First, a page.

Comcast is the perfect example of a company in transition. One of the largest pay-TV providers in the country is trying to plan its next moves as users abandon multichannel video programming distributors (MVPDs) in droves in favor of ad-supported video-on-demand (AVOD) and subscription video. on-demand (SVOD) streaming platforms.
As part of its many media holdings, Comcast owns NBCUniversal and the streaming service Peacock. Peacock has been offered free to customers of Comcast’s Xfinity cable and internet services since the platform launched in 2020, but NBCU CEO Jeff Shell has signaled since the summer that the company plans to change that. Shell reiterated these plans recently at the 2022 UBS Technology, Media and Telecom Conference.
“How do we convert [Xfinity users] to pay subs?” he said “We see it as a total company. We won’t just do it from an NBCUniversal perspective. So the question is, how do we do it and when do we do it in a way that adds value to the whole company, and we’re deep in discussions about that. In the next year or two, we will probably move towards that model.”
Peacock doubled its total paid subscribers in 2022, from 9 million to 18 million users, but the service had a total of 30 million users in the third quarter of 2022, according to Variety, indicating that a very large portion of its total subscriber base is Xfinity customers getting the service free. With Peacock set to lose $2.4 billion to Comcast by 2022, the company is likely thinking of ways to monetize Xfinity Peacock users very soon.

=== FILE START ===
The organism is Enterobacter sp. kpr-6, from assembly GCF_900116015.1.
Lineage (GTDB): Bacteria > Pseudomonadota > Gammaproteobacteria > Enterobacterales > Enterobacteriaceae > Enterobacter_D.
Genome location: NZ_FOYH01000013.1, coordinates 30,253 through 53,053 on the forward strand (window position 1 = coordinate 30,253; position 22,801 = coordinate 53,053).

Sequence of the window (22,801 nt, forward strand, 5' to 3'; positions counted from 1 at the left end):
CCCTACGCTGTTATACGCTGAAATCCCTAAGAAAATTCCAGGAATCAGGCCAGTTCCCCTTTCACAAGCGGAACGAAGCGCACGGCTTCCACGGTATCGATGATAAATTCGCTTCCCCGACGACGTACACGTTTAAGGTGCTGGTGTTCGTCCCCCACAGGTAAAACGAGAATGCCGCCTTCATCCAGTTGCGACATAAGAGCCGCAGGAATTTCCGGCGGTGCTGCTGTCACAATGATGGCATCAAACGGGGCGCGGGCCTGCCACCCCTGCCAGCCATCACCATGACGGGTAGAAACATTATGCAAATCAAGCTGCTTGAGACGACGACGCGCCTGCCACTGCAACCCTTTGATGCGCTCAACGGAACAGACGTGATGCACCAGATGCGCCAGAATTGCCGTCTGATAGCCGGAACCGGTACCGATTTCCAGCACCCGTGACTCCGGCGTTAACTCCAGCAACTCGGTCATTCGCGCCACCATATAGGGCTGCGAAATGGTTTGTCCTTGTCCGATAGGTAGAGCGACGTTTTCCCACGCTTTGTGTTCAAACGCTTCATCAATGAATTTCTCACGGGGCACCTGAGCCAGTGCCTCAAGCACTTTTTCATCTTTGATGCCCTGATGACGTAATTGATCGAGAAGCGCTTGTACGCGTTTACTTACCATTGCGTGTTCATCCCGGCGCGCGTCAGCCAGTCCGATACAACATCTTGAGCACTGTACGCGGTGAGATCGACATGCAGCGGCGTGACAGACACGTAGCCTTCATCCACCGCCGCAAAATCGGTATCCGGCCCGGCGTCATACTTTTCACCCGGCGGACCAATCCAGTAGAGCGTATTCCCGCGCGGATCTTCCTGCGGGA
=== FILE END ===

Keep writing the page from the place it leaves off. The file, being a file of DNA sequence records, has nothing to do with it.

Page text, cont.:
Analysts believe that this change is likely to come sometime in the next 12 months. That will help Comcast and NBCU absorb streaming losses in 2022 more easily, and bring in future revenue for streaming spending. It will also help shape Wall Street, which is no longer interested in simply rewarding streaming services for posting big quarterly subscriber and user gains.
Profitability is the main measure of a streaming service’s success today. This shift in marketing philosophies has led to well-documented, sweeping changes at Warner Bros. Discovery and the streaming services HBO Max and Discovery+. Big streaming losses have already led to the removal of one industry executive (Disney’s Bob Chapek), and the pursuit of increased profitability has led both Netflix and Disney+ to launch ad-supported streaming tiers.
To be sure, not all Comcast internet and cable subscribers who currently get Peacock for free will stick with the service when asked to pay, but Comcast is doing everything it can to soften the grounds for such a change, including offering DIRECTV subscribers can sign up for Peacock now for $2.99 per month. The service is also adding more free ad-supported TV channels (FAST) dedicated to popular shows like “Law and Order” and “The Office” to keep customers subscribed.
Whether these efforts will succeed is not yet clear, but Xfinity users should plan for the future now, because by this time next year, it’s likely they’ll have to pay to access the Peacock content they currently get for free.